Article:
The best source I have on hand for tracking this down is the 10-volume Theological Dictionary of the New Testament
(often referred to as Kittel for it's primary editor) which has a 30-page article on Euangleion
and words from the same root.
The article (pages 707-737 in Volume II) starts with the comparable Old Testament Hebrew word, which is Basar
and notes that in the Old Testament it "has the general sense of 'proclaiming good news' (1 Kings 1:42), e.g. the birth of a son (Jeremiah 20:15)." Perhaps the most important Old Testament reference is Isaiah 61:1-3
The Spirit of the Lord GOD is upon me, Because the LORD has anointed me To bring good news to the afflicted; He has sent me to bind up the brokenhearted, To proclaim liberty to captives And freedom to prisoners; To proclaim the favorable year of the LORD And the day of vengeance of our God; To comfort all who mourn, To grant those who mourn in Zion, Giving them a garland instead of ashes, The oil of gladness instead of mourning, The mantle of praise instead of a spirit of fainting. So they will be called oaks of righteousness, The planting of the LORD, that He may be glorified.
which Luke chapter 4 gives as the appointed portion of scripture Jesus reads in the synagogue in Nazareth as he begins his ministry. That proclamation of "Good News" promised in Isaiah would have been very important to an early Christian understanding of euangelion
On page 714, the TDNT notes in Palestinian Judaism basar
"usually means 'to proclaim good news.'" And on the following page goes on to state, "It is of great significance that in Palestinian Judaism we still find the same conception of the one who brings good tidings as in Deutero Isaiah. When the Mibasar comes, and the Messianic age dawns." Mibasar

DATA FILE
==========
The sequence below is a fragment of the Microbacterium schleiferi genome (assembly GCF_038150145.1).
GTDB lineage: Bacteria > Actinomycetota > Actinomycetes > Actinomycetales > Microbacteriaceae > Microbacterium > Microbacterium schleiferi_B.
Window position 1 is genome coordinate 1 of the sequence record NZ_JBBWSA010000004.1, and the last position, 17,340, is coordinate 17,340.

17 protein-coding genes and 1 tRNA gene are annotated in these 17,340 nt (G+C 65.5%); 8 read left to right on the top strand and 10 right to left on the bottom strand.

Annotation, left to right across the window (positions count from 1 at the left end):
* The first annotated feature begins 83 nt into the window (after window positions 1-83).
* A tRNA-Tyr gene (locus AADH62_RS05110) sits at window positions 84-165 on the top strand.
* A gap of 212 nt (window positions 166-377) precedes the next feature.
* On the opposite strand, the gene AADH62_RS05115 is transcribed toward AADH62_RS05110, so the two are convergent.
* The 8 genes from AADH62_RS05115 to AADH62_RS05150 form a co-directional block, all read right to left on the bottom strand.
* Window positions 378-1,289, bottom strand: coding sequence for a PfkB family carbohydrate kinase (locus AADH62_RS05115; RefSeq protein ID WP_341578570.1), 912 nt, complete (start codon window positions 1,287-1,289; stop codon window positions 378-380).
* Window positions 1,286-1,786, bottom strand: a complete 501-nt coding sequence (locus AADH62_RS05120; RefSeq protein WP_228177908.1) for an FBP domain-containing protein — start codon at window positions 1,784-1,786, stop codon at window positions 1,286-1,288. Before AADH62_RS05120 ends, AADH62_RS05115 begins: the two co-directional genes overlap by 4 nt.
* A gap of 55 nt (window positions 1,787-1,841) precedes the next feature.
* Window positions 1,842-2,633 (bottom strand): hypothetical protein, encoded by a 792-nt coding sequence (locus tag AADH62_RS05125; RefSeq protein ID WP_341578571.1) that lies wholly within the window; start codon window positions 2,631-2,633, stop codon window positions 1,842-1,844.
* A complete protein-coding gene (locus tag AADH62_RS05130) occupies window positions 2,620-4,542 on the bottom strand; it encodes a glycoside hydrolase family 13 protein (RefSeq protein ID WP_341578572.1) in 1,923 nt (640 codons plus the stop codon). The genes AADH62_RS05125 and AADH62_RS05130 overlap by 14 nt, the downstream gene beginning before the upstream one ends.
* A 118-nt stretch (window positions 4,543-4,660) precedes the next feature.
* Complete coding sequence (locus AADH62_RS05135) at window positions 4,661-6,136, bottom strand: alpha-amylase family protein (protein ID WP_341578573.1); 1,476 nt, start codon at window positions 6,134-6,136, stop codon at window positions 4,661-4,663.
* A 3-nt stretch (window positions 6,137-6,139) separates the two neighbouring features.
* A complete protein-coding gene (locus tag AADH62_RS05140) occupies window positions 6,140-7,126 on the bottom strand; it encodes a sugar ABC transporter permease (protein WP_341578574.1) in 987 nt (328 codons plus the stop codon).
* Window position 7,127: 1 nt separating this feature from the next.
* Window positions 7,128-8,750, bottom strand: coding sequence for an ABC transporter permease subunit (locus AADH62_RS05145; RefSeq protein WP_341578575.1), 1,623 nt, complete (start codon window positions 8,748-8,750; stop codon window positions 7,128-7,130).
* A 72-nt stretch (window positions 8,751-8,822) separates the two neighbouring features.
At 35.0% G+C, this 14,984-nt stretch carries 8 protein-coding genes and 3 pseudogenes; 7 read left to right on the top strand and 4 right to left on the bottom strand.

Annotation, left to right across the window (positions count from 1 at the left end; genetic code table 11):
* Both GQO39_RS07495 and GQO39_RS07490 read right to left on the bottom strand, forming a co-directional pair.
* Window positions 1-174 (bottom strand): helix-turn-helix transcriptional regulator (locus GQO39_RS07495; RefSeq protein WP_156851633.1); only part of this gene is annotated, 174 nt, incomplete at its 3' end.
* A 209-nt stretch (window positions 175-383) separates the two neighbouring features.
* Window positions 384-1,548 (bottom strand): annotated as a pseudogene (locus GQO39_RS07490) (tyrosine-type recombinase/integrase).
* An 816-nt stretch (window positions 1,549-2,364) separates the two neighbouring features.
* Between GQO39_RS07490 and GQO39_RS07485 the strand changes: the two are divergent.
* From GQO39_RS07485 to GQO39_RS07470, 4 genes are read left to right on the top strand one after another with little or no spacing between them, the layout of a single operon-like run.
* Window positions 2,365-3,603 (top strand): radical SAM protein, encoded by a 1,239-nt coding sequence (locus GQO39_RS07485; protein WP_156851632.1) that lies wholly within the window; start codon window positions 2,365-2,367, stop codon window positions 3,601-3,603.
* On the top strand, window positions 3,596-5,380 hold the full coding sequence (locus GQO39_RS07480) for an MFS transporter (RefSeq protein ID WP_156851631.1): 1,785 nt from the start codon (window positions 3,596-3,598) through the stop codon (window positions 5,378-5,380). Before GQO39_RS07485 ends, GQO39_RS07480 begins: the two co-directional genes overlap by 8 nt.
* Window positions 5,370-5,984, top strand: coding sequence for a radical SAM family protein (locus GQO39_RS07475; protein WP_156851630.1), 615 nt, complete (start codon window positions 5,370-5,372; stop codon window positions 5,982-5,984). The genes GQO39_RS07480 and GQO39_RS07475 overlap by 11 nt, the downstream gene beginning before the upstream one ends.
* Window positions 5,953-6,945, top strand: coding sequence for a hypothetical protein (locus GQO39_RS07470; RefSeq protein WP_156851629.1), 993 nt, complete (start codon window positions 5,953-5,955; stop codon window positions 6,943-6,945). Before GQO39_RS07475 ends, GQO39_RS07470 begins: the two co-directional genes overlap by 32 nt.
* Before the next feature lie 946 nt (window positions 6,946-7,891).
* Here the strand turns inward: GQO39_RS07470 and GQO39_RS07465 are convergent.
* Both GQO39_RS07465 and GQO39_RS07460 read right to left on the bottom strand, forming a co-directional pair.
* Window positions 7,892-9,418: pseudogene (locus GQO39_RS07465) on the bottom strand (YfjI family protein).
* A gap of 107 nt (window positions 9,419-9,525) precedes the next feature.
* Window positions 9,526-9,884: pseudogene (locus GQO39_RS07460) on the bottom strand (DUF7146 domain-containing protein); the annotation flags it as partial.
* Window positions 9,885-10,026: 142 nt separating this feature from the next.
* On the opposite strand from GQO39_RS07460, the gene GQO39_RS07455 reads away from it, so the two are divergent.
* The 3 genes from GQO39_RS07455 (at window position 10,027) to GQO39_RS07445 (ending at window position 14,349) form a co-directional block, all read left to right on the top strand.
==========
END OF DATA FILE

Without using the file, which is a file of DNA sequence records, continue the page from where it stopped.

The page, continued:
in the messenger of good news or "the one bringing good news."
On page 716, the TDNT states, "The OT expectation of the Mibasar was still alive in the time of Jesus. The examples given bracket the period of early Christianity." Then the dictionary article notes there are prophetic references and rabbinic references on either side of Jesus life and ministry pointing to this expectation.
An interesting side note is that page 726-727 note a play on words used by Rabbis early in the common era to poke fun at the new sect which would come to be called Christianity. The play on words possible in the Greek, but not in Aramaic or Hebrew. Rabbi Meir (c. 150) called the gospels Aven-Gillajon
meaning "writing of destruction" while Rabbi Jochanon (d. 279) called them Avon-Gillajon
meaning "writing of sins."
The article goes on at some length, but in every reference the term "good news" is used following the etymology of euangelion
meaning "good" and angelion
meaning "news." I stand by my earlier translation.
The Rev. Frank Logue, Pastor + King of Peace Episcopal ChurchKing of Peace.blogspt.com